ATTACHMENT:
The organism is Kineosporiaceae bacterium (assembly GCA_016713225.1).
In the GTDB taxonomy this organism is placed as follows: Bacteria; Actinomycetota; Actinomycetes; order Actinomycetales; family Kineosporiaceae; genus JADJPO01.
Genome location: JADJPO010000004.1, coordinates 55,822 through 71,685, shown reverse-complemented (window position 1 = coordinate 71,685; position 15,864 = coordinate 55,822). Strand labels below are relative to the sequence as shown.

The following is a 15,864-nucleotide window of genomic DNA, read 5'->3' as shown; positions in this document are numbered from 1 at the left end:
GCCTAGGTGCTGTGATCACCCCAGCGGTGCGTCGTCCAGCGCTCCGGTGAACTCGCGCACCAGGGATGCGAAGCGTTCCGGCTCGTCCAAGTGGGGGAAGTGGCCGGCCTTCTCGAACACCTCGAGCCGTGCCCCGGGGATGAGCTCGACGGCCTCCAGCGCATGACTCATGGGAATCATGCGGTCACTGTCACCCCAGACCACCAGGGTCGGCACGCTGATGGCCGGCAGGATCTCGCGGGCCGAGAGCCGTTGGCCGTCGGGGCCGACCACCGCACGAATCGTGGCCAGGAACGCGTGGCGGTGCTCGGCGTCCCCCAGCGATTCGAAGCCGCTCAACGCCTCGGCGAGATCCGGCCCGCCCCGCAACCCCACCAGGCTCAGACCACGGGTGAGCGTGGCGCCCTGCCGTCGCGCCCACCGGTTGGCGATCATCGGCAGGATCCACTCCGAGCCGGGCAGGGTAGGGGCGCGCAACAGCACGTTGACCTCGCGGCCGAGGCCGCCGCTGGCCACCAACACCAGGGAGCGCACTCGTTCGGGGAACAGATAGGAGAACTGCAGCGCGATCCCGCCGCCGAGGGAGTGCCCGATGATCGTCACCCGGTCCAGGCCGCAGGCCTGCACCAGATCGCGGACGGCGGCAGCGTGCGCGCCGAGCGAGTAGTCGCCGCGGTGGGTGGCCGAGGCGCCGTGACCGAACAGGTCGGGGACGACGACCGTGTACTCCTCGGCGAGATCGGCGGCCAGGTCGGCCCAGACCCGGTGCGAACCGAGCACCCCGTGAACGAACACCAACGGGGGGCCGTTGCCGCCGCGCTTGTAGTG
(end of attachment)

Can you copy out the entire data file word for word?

The organism is Kineosporiaceae bacterium (assembly GCA_016713225.1).
In the GTDB taxonomy this organism is placed as follows: Bacteria; Actinomycetota; Actinomycetes; order Actinomycetales; family Kineosporiaceae; genus JADJPO01.
Genome location: JADJPO010000004.1, coordinates 55,822 through 71,685, shown reverse-complemented (window position 1 = coordinate 71,685; position 15,864 = coordinate 55,822). Strand labels below are relative to the sequence as shown.

The following is a 15,864-nucleotide window of genomic DNA, read 5'->3' as shown; positions in this document are numbered from 1 at the left end:
GCCTAGGTGCTGTGATCACCCCAGCGGTGCGTCGTCCAGCGCTCCGGTGAACTCGCGCACCAGGGATGCGAAGCGTTCCGGCTCGTCCAAGTGGGGGAAGTGGCCGGCCTTCTCGAACACCTCGAGCCGTGCCCCGGGGATGAGCTCGACGGCCTCCAGCGCATGACTCATGGGAATCATGCGGTCACTGTCACCCCAGACCACCAGGGTCGGCACGCTGATGGCCGGCAGGATCTCGCGGGCCGAGAGCCGTTGGCCGTCGGGGCCGACCACCGCACGAATCGTGGCCAGGAACGCGTGGCGGTGCTCGGCGTCCCCCAGCGATTCGAAGCCGCTCAACGCCTCGGCGAGATCCGGCCCGCCCCGCAACCCCACCAGGCTCAGACCACGGGTGAGCGTGGCGCCCTGCCGTCGCGCCCACCGGTTGGCGATCATCGGCAGGATCCACTCCGAGCCGGGCAGGGTAGGGGCGCGCAACAGCACGTTGACCTCGCGGCCGAGGCCGCCGCTGGCCACCAACACCAGGGAGCGCACTCGTTCGGGGAACAGATAGGAGAACTGCAGCGCGATCCCGCCGCCGAGGGAGTGCCCGATGATCGTCACCCGGTCCAGGCCGCAGGCCTGCACCAGATCGCGGACGGCGGCAGCGTGCGCGCCGAGCGAGTAGTCGCCGCGGTGGGTGGCCGAGGCGCCGTGACCGAACAGGTCGGGGACGACGACCGTGTACTCCTCGGCGAGATCGGCGGCCAGGTCGGCCCAGACCCGGTGCGAACCGAGCACCCCGTGAACGAACACCAACGGGGGGCCGTTGCCGCCGCGCTTGTAGTG